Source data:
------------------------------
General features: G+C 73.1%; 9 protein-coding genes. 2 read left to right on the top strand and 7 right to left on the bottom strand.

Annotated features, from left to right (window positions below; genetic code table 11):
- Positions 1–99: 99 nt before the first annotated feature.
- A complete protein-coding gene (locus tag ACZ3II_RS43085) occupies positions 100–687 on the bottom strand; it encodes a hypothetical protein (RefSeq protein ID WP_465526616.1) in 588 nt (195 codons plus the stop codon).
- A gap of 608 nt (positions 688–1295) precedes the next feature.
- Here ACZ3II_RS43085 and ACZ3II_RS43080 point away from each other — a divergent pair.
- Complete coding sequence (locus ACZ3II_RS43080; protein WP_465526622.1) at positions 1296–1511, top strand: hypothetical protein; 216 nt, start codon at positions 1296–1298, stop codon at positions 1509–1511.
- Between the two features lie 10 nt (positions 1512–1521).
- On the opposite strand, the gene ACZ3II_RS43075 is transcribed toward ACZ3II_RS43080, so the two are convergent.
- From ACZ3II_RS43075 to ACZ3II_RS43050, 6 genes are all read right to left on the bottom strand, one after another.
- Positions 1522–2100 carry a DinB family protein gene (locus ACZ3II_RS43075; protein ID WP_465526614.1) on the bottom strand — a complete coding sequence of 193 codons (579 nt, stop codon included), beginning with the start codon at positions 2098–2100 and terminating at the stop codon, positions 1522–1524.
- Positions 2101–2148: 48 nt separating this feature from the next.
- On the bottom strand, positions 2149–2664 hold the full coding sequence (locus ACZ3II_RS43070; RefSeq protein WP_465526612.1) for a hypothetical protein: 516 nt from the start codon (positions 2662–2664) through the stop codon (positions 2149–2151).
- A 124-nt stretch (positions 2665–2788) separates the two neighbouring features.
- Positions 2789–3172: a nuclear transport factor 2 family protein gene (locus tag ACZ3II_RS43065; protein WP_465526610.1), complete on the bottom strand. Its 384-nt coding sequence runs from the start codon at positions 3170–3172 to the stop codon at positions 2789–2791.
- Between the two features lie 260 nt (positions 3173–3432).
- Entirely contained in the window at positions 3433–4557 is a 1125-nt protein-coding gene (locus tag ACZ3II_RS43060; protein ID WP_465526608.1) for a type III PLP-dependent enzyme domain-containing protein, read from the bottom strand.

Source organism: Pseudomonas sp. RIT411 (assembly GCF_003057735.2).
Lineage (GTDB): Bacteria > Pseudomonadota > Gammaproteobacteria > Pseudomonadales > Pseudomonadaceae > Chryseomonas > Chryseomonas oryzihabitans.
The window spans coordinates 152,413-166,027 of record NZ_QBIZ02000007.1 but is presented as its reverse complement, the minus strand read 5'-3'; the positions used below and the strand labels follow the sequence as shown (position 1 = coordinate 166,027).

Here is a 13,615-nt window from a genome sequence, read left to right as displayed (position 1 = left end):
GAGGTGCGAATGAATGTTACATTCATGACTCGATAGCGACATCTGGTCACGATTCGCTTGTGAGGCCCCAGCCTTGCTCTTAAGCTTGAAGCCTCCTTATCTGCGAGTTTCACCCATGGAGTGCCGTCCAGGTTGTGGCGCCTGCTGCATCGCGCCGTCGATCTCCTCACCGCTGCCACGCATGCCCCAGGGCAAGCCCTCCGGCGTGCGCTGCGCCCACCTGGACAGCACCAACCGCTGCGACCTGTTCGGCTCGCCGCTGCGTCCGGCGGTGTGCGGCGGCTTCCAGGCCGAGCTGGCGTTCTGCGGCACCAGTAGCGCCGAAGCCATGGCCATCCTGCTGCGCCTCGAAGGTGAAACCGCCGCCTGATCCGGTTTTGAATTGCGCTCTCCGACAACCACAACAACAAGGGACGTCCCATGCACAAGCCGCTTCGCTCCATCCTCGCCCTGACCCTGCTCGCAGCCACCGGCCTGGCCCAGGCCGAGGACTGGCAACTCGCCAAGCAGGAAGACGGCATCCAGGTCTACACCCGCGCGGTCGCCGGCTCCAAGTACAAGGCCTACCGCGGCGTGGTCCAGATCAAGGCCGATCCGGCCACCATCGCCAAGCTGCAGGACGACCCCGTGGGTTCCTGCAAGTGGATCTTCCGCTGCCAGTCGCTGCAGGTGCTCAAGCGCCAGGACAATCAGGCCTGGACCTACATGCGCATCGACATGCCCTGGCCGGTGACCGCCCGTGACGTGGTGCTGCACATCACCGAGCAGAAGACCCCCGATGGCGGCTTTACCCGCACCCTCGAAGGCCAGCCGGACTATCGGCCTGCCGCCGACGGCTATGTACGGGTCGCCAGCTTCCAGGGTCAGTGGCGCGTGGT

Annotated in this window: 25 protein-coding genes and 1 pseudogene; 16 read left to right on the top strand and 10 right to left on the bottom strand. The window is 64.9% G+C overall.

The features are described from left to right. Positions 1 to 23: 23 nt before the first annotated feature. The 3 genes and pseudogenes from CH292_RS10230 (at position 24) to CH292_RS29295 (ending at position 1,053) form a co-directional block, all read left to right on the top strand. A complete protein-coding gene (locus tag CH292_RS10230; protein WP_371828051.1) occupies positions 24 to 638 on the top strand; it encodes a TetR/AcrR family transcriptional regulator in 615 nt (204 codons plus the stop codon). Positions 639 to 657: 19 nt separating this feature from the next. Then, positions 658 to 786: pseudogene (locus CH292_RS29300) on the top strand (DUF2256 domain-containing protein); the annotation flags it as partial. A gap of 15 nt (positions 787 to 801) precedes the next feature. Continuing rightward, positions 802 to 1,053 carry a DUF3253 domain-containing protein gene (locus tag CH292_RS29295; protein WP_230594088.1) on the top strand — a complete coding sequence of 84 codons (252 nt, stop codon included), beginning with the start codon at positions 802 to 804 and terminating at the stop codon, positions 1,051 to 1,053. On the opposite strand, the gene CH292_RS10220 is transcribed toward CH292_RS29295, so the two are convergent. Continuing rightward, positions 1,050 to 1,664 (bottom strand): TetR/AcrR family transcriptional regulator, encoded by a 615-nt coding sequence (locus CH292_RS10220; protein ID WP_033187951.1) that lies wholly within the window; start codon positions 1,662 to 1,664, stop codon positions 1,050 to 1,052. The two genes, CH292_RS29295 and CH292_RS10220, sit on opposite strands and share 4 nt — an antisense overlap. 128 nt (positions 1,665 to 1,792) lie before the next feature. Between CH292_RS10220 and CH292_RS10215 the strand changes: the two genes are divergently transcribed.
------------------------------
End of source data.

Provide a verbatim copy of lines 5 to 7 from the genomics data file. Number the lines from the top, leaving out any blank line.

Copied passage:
- A gap of 608 nt (positions 688–1295) precedes the next feature.
- Here ACZ3II_RS43085 and ACZ3II_RS43080 point away from each other — a divergent pair.
- Complete coding sequence (locus ACZ3II_RS43080; protein WP_465526622.1) at positions 1296–1511, top strand: hypothetical protein; 216 nt, start codon at positions 1296–1298, stop codon at positions 1509–1511.